In some embodiments, the gateway module 250 includes one or more processing components for processing traffic received at the multilayer switches 420 a and 420 b. In one embodiment, the gateway module 250 includes a traffic shaper module 415. The traffic shaper module 415 is a service which is configured to assist in optimizing performance of network communications (e.g., reduce latency, increase effective bandwidth, etc.), for example, by managing packets in a traffic stream to conform to one or more predetermined traffic profiles.

The multilayer switches 420 a and 420 b may further be in communication with one or more of the Internet 125, CDN/CSN networks 240, and MPLS/VPLS networks 245. In some embodiments, the core node 405 includes an interface/peering node 465 for interfacing with these networks. For example, an Internet service provider or CDN service provider may interface with the core node 405 via the interface/peering node 465.

Embodiments of the multilayer switches 420 a and 420 b process data by using one or more processing modules or interfaces in communication with the multilayer switches 420 a and 420 b. For example, as illustrated, the multilayer switches 420 a and 420 b may be in communication with AA/RADIUS 435 a, DHCP/DNS 435B, TFTP/NTP 435 c, or PKI 435 d, through a firewall 410 and services interface 430. Furthermore, multilayer switches 420 a and 420 b may be in communication with a provisioning module 455 through a firewall 440, a layer-2 switch 445, and a management interface 450. In addition to being in communication with provisioning module 455, multilayer switches 420 a and 420 b may also be in communication with policy module 460 a, AAA/RADIUS 460 b, terminal/shell 460 c, IP flow information export (IPFIX), traffic and/or flow accounting and analysis 460 d, SNMP/syslog 460 e, and TFTP/NTP 460 f. Communication with these modules may be restricted, for example, certain modules may have access to (and may use) private customer data, proprietary algorithms, etc., and it may be desirable to insulate that data from unauthorized external access. In fact, it will be appreciated that many types of physical and/or logical security may be used to protect operations and data of the core node 405. For example, each core node 405 may be located within a physically secured facility, like a guarded military-style installation.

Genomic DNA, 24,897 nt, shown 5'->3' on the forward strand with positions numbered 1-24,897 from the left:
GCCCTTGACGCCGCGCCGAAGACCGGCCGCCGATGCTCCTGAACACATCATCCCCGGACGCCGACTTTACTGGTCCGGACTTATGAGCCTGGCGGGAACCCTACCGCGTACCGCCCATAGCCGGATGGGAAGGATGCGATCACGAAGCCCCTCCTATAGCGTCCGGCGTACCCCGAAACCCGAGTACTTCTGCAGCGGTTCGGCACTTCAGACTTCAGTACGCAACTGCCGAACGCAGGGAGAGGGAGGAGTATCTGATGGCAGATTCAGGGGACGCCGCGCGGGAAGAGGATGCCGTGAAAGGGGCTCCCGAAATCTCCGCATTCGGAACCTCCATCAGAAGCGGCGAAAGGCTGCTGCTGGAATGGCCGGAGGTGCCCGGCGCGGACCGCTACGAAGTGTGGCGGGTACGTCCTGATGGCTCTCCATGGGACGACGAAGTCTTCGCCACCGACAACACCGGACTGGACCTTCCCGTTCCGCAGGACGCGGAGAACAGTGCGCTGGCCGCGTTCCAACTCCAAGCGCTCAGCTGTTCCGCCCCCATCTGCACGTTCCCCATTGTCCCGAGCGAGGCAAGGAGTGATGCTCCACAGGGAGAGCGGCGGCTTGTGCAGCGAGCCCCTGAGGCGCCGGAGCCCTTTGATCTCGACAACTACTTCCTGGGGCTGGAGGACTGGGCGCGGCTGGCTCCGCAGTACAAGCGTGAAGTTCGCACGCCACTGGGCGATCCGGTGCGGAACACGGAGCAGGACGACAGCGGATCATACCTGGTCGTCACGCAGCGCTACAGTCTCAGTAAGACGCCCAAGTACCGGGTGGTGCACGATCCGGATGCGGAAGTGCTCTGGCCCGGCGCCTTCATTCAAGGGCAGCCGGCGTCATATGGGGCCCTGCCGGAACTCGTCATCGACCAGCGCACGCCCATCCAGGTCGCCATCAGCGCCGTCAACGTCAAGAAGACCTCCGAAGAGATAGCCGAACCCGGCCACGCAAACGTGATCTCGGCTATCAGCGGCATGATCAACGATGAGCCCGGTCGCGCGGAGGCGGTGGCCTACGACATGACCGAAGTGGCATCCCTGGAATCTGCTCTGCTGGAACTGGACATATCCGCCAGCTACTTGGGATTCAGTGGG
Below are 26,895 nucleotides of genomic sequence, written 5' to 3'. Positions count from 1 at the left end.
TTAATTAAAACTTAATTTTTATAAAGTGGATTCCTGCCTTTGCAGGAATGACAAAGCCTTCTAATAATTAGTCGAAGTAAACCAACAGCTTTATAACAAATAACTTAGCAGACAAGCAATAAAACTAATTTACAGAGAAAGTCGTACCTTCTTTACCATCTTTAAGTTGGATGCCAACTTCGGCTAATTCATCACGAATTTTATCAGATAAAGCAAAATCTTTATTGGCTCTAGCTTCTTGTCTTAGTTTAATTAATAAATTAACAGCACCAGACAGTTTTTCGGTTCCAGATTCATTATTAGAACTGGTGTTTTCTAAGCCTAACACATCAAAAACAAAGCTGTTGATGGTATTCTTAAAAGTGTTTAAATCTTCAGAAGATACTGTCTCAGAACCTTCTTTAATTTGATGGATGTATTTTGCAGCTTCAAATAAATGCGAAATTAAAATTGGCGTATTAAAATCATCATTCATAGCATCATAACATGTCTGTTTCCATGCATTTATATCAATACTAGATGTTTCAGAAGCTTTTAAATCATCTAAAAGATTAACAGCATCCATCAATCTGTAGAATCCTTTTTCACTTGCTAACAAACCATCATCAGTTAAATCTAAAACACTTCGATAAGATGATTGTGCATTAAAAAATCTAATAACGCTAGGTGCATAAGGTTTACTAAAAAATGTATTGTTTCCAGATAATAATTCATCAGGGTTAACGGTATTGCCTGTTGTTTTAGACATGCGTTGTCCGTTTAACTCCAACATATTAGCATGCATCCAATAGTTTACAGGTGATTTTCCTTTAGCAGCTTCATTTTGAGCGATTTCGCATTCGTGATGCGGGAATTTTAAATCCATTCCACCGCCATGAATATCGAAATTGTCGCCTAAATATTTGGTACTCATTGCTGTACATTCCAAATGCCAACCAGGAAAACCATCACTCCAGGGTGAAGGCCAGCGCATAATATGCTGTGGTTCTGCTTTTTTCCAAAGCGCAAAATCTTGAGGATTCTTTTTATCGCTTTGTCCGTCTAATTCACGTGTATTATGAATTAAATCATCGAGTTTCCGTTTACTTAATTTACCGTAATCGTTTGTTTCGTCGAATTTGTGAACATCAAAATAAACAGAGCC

In a further embodiment, services interface may be communication with service 1 432 a to service N 432N. Service 1 to service N may be any one of the services described above (i.e., AAA/RADIUS 345 a, DHCP/DNS 435 b, TFTP/NTP 460 f, etc.), as well as other services provided in satellite networking environment. Furthermore, any number of services may be provided (i.e., 1-N number of services).

In one embodiment, the acceleration modules 225 include beam-specific acceleration modules and a failover module which detects a connection failure and redirects network traffic to a backup or secondary connection. Embodiments of the acceleration modules 425 provide various types of application, WAN/LAN, and/or other acceleration functionality. In one embodiment, the acceleration modules 425 implement functionality of AcceleNet applications from Intelligent Compression Technologies, Inc. (“ICT”), a division of ViaSat, Inc. This functionality may be used to exploit information from higher layers of the protocol stack (e.g., layers 4-7 of the OSI stack) through use of software or firmware operating in each beam-specific acceleration module. The acceleration modules 425 may provide high payload compression, which may allow faster transfer of the data and enhances the effective capacity of the network. In some embodiments, certain types of data (e.g., User Datagram Protocol (UDP) data traffic) bypass the acceleration modules 425, while other types of data (e.g., Transmission Control Protocol (TCP) data traffic) are routed through the accelerator module 350 for processing. For example, IP television programming may bypass the acceleration modules 425, while web video may be sent to the acceleration modules 425 from the multilayer switches 420 a and 420 b.